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Remember, modern hunters shooting brass cartridges in centerfire rifles have gotten used to out-of-the-box accuracy that most sidelock rifles shooting a patched ball require some time & effort on the shooters part to match.

Modern shooters are obsessed with sub-M.O.A. accuracy. And, the truth is, that a 40 year old Thompson/Center Hawken has the ability to deliver sub-M.O.A., 100 yard accuracy if the shooter is willing to spend the time finding the powder charge, wad/bullet, or patch/ball, combo that will deliver that accuracy.

So too, are any modern recreations of a sidelock rifle of the past with a modern, high quality barrel.

It WILL NOT MATTER if the firearm is a matchlock, a wheellock, a snaphaunce, a flintlock, or a percussion.

The limiting factor in accuracy will be the eyes of the shooter, the shooter's ability to shoot a rifle, and most important of all, the sighting system.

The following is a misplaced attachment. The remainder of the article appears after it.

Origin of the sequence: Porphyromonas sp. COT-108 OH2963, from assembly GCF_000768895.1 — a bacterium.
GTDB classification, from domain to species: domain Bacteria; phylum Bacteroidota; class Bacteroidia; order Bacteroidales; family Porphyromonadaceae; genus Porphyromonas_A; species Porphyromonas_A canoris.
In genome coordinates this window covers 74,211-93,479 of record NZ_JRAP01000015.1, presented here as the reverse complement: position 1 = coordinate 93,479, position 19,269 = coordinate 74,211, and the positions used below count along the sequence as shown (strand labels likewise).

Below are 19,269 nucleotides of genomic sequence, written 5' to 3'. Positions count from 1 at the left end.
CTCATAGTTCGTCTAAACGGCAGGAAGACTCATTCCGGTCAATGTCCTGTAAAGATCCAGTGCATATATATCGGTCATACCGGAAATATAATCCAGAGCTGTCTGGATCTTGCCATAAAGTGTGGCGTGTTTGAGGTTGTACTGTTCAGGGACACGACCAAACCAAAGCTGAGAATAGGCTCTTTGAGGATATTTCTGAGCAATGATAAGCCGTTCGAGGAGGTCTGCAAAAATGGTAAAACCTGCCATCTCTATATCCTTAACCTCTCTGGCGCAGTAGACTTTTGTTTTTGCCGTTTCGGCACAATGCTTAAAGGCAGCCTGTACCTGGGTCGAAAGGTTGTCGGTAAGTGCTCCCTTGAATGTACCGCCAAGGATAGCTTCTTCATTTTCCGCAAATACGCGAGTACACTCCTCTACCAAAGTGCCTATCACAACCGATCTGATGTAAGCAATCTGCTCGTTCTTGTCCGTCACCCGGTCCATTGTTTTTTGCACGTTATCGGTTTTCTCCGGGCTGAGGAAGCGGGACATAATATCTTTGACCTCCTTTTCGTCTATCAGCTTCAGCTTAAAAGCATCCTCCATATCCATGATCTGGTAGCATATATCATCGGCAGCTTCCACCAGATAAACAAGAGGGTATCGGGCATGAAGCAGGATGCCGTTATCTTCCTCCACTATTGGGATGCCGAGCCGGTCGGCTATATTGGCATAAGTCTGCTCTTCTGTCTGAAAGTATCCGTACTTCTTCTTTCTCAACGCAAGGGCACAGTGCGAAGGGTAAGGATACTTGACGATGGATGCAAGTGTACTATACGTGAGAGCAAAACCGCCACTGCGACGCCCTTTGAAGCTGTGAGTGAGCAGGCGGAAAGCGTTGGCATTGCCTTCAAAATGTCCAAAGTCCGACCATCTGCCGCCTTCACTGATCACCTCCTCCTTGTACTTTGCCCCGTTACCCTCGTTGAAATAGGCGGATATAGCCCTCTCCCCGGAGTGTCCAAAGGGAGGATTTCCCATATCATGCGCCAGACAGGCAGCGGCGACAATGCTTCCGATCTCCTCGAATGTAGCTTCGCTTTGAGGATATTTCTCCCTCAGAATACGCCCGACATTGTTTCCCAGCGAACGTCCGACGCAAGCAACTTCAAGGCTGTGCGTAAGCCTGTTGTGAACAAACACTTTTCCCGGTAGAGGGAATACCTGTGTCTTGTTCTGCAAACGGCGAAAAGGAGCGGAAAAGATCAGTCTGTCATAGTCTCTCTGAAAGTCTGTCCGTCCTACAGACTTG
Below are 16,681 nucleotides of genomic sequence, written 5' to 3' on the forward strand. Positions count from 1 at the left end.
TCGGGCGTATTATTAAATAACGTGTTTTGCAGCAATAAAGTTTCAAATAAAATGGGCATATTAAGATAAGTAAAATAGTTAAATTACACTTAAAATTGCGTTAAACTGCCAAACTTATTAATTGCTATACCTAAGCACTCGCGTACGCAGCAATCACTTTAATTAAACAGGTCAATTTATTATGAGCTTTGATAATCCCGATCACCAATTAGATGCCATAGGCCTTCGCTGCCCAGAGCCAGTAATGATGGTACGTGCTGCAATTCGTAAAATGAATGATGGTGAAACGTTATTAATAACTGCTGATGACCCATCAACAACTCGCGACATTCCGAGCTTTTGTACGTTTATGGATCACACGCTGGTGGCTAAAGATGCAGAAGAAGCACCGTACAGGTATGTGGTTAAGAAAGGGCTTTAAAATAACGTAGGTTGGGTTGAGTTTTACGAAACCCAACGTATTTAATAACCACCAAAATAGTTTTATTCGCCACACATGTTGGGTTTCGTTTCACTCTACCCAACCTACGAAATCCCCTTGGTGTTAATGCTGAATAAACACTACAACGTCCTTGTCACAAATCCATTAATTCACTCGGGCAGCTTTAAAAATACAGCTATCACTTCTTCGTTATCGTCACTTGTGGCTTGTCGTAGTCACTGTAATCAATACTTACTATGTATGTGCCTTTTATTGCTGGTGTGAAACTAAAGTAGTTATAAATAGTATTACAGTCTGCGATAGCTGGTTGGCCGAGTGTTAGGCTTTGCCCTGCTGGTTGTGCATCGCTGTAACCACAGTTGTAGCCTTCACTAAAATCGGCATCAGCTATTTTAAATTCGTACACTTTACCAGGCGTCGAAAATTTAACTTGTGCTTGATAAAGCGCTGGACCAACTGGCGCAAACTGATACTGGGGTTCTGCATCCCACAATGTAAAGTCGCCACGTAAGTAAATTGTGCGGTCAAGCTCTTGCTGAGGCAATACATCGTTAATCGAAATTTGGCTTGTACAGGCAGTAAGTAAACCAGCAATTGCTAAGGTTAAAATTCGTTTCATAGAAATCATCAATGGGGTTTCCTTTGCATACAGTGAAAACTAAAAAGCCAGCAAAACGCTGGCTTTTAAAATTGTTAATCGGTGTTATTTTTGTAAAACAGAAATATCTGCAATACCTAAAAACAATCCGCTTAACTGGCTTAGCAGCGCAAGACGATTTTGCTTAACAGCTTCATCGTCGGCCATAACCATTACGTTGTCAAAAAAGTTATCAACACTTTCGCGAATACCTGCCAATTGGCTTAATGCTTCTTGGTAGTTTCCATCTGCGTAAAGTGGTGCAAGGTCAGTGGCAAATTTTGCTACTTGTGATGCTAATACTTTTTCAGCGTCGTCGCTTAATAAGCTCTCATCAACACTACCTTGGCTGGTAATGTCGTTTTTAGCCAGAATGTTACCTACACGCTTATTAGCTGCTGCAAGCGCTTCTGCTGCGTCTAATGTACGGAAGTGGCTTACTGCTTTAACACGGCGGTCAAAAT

Lousy form, and bad eyes cannot be made up with great equipment.

By the same token, should one insist on using 18th Century sights, set at 18th Century distances on that long barrel; then you had damn better have young eyes with good eyesight in order to see those sights. Those types of sights WERE NEVER INTENDED TO BE USED BY OLD PEOPLE WITH AGEING EYESIGHT!!!!!!!!

Like me!

Edit to the above:

If you are willing to put a modern telescopic sight, ie. a scope, on your sidelock rifle; then that will indeed make up for lousy eyesight.

So too, depending upon how bad your eyes are, will a good tang-mounted, windage & elevation adjustable, aperture sight. Usually to get the most out of an aperture sight requires a hooded front sight with inserts.

For HUNTING, a ghost ring aperture rear sight, combined with some form of hi-viz front sight can help old eyes a lot.
 
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Cent540

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Feb 25, 2020
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109